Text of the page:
The Australian National University will have its first vice-president, advancement in May when Barbara Miles, from the University of British Columbia, will lead the delivery of ANU alumni relations and philanthropy strategy. Vice-chancellor Prof Brian […]
IT’s official. Canberra’s newest suburb in the Molonglo Valley District has been named, and it’s after one of Australia’s former Prime Ministers.Today, Minister for Housing and Suburban Development Yvette Berry announced that the suburb would be named after Edward Gough Whitlam.
“In November 2015, the Chief Minister announced the intention to name the suburb to commemorate Mr Whitlam’s legacy and today we are pleased to confirm the name of the suburb has been formally notified, making it official,” she says.
“Gough Whitlam was a one-of-a-kind man and Prime Minister, who helped Australia re-think the way we approach ideas relating to inequality and social justice. It is fitting he is being honoured in this way.”
Minister for Planning and Land Management Mick Gentleman says the naming of the suburb was an acknowledgement of Gough Whitlam’s contribution to Australia.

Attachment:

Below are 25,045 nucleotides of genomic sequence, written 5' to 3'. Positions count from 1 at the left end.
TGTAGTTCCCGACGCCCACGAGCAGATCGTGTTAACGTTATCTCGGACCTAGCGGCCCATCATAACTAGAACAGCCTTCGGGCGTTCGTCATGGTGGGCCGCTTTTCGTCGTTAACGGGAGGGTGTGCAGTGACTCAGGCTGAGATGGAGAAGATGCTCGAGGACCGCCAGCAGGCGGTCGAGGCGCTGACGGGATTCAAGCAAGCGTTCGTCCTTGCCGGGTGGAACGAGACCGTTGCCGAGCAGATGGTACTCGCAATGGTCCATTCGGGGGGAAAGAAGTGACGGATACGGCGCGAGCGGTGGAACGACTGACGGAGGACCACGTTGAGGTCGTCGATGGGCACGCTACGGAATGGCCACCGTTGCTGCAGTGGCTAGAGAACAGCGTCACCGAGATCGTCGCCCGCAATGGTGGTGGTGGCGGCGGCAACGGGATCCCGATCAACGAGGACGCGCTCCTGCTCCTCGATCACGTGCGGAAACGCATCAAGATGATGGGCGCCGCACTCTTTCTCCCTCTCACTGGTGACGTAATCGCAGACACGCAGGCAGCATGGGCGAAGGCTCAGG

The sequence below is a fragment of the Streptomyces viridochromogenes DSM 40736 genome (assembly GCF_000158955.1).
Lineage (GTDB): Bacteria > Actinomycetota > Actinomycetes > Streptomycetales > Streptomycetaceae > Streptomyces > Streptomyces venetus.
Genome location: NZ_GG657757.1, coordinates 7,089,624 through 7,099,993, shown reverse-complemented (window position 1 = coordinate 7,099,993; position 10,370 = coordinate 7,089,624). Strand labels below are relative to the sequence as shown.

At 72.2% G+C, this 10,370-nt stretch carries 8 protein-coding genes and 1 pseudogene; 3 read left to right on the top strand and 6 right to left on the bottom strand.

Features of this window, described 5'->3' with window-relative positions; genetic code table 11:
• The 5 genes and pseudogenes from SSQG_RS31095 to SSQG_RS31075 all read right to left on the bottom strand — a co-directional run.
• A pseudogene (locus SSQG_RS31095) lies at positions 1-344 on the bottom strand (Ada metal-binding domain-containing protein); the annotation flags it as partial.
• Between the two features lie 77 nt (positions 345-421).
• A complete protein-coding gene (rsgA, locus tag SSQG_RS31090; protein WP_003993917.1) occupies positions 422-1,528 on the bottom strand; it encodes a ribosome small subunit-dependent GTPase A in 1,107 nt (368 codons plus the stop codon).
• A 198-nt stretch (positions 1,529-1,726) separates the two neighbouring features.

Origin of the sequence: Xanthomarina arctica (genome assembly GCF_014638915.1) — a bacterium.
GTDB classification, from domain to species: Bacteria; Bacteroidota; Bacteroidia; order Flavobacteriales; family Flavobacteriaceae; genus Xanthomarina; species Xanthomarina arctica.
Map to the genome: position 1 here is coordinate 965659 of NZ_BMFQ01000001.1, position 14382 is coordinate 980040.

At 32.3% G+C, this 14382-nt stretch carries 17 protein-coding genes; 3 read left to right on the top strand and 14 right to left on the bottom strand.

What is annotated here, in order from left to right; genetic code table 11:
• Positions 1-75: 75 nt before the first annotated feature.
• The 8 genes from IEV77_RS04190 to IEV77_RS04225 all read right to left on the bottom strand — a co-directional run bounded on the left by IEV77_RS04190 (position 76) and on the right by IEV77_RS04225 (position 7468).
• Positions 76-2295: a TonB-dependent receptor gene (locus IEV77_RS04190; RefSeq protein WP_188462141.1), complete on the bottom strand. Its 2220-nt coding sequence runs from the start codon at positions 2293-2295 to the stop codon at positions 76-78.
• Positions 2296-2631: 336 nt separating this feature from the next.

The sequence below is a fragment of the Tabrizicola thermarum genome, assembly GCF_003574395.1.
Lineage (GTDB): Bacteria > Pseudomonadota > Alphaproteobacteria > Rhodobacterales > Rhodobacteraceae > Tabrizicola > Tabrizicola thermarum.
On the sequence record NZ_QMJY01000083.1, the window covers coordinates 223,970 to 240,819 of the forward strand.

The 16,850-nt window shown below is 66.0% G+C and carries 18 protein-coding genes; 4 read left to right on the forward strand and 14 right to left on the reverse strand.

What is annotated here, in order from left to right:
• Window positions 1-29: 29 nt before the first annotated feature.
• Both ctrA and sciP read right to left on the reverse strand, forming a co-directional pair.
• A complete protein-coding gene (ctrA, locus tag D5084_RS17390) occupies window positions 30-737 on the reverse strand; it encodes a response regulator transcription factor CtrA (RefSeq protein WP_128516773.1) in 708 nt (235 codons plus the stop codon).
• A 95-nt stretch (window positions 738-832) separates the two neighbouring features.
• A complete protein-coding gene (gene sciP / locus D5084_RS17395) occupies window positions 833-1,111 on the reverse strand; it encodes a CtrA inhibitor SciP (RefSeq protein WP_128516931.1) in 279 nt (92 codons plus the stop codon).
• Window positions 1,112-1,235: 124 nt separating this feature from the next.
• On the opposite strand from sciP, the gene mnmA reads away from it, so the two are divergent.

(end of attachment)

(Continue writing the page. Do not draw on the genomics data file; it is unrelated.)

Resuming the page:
“I had the honour of attending Mr Whitlam’s dismissal speech at Old Parliament house in 1975, it was a moving experience for a 20-year-old and for the whole Nation,” he says.
Located in the Molonglo Valley Stage three subdivision, Whitlam will have views to the Molonglo River and the Brindabella Ranges.
In 2010, Mr Whitlam responded to the ACT Place Names Committee to give his personal permission for his name to be commemorated as a suburb name in the ACT. Whilst Mr Whitlam passed away in October 2014 the decision to name the Canberra suburb in his honour has been welcomed by his family.
Capital works, including, water roads and traffic infrastructure is currently underway to be ready for the start of construction in Whitlam in late 2018.
The first release of 500 dwellings in Whitlam will commence in 2018-19 with home construction due to commence the following year.
The first residents of Whitlam will be likely to move in by the end of the decade.